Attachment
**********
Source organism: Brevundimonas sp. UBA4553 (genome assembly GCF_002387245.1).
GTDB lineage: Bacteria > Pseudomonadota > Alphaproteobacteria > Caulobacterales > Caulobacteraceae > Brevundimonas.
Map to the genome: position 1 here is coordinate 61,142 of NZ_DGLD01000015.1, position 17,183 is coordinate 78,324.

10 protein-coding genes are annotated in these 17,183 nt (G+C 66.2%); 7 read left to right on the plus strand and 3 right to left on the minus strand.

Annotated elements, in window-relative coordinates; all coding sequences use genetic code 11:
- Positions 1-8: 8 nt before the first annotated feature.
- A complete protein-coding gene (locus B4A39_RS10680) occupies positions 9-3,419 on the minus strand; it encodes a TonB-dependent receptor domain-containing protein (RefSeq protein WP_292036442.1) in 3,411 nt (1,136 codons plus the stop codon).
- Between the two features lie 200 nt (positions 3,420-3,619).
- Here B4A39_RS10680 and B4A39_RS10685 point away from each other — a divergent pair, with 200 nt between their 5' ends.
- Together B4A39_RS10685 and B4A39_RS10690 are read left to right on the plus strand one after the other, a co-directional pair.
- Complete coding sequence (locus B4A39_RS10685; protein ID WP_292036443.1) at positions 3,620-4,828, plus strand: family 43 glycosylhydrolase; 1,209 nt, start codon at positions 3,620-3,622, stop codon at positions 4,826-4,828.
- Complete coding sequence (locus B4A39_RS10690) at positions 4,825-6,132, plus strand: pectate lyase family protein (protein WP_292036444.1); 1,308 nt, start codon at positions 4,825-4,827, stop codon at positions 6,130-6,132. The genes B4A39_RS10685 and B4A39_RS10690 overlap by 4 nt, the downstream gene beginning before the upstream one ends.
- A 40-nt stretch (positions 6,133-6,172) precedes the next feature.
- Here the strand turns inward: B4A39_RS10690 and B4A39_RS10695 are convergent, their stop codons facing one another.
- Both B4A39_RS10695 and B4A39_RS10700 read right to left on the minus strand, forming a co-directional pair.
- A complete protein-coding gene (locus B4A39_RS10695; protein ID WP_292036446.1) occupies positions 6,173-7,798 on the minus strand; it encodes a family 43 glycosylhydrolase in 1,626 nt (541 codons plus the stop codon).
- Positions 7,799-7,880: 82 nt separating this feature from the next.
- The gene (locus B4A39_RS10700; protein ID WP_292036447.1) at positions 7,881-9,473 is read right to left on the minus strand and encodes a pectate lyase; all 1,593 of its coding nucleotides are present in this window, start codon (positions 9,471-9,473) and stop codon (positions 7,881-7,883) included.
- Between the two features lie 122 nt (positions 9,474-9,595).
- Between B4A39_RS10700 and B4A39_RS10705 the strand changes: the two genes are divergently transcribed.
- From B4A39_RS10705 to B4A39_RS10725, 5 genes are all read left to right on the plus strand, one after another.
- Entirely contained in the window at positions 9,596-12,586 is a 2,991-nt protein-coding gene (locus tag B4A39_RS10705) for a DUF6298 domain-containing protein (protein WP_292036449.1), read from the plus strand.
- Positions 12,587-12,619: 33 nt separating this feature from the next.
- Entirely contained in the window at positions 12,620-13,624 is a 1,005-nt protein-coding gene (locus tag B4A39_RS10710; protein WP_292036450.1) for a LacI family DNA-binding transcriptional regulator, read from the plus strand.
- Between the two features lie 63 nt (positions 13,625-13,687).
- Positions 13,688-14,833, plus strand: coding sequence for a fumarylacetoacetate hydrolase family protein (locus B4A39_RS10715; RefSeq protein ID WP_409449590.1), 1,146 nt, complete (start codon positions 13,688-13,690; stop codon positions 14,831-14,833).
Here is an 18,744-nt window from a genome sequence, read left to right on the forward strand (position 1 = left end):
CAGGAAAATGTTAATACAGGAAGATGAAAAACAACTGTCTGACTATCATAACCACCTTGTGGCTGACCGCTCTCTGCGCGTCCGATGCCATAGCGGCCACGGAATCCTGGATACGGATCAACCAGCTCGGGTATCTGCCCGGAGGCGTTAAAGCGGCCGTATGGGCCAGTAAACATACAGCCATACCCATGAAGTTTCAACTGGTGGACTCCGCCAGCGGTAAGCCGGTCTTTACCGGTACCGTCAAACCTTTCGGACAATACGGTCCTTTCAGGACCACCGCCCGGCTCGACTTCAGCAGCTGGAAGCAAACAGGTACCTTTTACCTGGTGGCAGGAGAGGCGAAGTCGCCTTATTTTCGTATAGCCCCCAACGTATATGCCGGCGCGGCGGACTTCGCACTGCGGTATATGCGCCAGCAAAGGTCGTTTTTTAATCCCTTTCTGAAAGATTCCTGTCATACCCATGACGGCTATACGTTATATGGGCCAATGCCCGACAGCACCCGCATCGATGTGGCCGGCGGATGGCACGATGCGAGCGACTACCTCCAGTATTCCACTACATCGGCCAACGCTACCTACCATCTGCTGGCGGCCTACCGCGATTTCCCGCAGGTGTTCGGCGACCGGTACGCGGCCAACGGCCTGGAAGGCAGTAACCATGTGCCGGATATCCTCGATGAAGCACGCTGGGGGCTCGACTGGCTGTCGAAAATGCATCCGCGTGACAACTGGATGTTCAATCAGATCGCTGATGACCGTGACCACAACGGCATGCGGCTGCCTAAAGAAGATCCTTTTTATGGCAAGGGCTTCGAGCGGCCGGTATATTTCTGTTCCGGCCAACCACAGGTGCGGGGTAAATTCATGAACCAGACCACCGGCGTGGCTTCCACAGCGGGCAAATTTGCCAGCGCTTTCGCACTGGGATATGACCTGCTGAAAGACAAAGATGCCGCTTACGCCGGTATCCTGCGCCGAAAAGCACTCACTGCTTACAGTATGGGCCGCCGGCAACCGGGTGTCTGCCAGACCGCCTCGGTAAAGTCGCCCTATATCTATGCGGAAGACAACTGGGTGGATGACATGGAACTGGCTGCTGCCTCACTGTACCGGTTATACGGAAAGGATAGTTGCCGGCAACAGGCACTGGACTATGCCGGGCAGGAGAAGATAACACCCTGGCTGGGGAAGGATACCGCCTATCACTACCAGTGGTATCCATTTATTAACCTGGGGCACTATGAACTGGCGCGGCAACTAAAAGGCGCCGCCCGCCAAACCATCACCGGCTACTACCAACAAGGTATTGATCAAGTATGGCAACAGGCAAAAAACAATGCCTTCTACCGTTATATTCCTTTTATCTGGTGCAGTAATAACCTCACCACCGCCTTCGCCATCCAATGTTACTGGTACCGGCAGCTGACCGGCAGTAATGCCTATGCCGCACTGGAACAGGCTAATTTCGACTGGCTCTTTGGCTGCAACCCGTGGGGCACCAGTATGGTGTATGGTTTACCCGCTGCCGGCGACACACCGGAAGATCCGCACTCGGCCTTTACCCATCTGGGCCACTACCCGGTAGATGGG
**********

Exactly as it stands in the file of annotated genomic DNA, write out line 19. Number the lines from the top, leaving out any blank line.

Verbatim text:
- Between the two features lie 122 nt (positions 9,474-9,595).